No doubt about it, developing good content requires investment. Time, research and expertise all go into crafting interesting stories that others in your market will find interesting and valuable. This ‘value’ inclusion is the element that builds strength for your website and strength for your reputation as an author. As author and sponsorship authority and rank become more important in attracting new readers from the search engines, these story elements cannot be taken lightly and in the end, define what is ‘good content.’
What is good content? Simply put, good content:
· benefits others
· offers help and assistance, and
· answers questions
Note in particular that there is nothing in this list about selling a product. The place for product advocacy is on a product web page that the user can be invited to read. Content created for the purpose of building a relationship should in most cases avoid a direct sales pitch and instead offer suggestions, solutions and information geared to making the reader’s life better.
Does informational content qualify as marketing content? The simple answer is ‘yes.’ Marketing establishes relationships with those that may become future buyers and brand advocates. Content that helps build these relationships then qualifies under the business marketing function.
Many marketers and marketing organizations fail to distinguish between marketing and sales. The selling function provides information necessary to the buying decision and in many instances, attempts to compel the reader to take action. The marketing function tends to fall under a higher level of research, relationship building and brand management. It is within this latter area that content marketing tends to be the most effective.
Making this content effective – in addition to meeting the basic good content requirements – provides a benefit to those reading it that they don’t have to pay for. It is though, an invitation to continue visiting the site or blog and when the need to buy arises, the author will have the credibility to compete for the business.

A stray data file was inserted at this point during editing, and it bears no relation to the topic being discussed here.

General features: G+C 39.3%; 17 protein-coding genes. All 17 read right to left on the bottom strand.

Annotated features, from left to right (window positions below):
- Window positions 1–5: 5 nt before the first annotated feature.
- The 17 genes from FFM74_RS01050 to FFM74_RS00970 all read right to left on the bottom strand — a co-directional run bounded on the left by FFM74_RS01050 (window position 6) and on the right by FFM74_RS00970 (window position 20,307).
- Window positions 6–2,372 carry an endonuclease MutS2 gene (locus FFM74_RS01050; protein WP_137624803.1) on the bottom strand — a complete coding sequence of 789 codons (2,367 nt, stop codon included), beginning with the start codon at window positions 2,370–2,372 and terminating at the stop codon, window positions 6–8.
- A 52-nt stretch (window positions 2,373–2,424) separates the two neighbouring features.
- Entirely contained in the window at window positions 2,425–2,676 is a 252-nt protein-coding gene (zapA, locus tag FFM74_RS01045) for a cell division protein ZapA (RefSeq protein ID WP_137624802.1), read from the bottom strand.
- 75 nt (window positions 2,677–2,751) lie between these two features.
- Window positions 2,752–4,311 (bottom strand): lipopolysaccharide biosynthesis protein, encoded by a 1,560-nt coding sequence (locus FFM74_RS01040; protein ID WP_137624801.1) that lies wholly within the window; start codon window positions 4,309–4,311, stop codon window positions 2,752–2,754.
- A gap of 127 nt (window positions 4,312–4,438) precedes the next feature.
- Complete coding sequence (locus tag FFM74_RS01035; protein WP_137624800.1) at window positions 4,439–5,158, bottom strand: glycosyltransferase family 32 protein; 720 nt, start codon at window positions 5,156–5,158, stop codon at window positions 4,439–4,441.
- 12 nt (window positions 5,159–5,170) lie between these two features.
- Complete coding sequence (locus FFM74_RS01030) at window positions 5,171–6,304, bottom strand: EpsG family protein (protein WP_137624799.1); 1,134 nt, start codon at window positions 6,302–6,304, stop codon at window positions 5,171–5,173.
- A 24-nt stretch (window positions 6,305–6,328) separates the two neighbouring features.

Benefits take many forms. Ways of thinking about certain problems or overcoming obstacles qualify as a reader benefit. In terms of form, content may be presented graphically or with a bit of humor. Humor is in fact a big reason readers return to certain sites. Information that is delivered with some entertainment value is disarming and makes consuming the content enjoyable.
Giving some credit to one’s readers is also important. Letting the reader distill his/her value from your content by presenting case studies, results of system trials and other attempts to do things differently are terrifically valuable. In the end, providing a benefit to your reader simply means sharing something that you have learned in your business or in life.
Help and Assistance:
Offering help usually takes the form of offering a resource list or some type of suggestion for solving critical problems. In addition to problem solving, information to help in problem avoidance is also quite valuable to the reader. In either case, providing this value is a good reason for the reader to consume the content and to return at a future date.
Sometimes, problems and obstacles are either hidden or somewhat embarrassing. Recovering from mistakes and errors can make for compelling content. Besides, everyone loves a comeback!
Answering questions is a frequently overlooked way of connecting with readers. Simply maintaining a list of issues that others in your industry are wrestling with can give you a never ending supply of content ideas. Presenting questions and answering them also keeps you in a leadership position in your industry.
Creating good content may not be easy. If it was, everyone would be doing it. in the end, the effort to create good, basic content is conceptually easy, but more challenging to deliver. But.. by attracting readers in your niche and by presenting your ideas, you can attain a leadership role in your industry and with that, attract business when readers become buyers.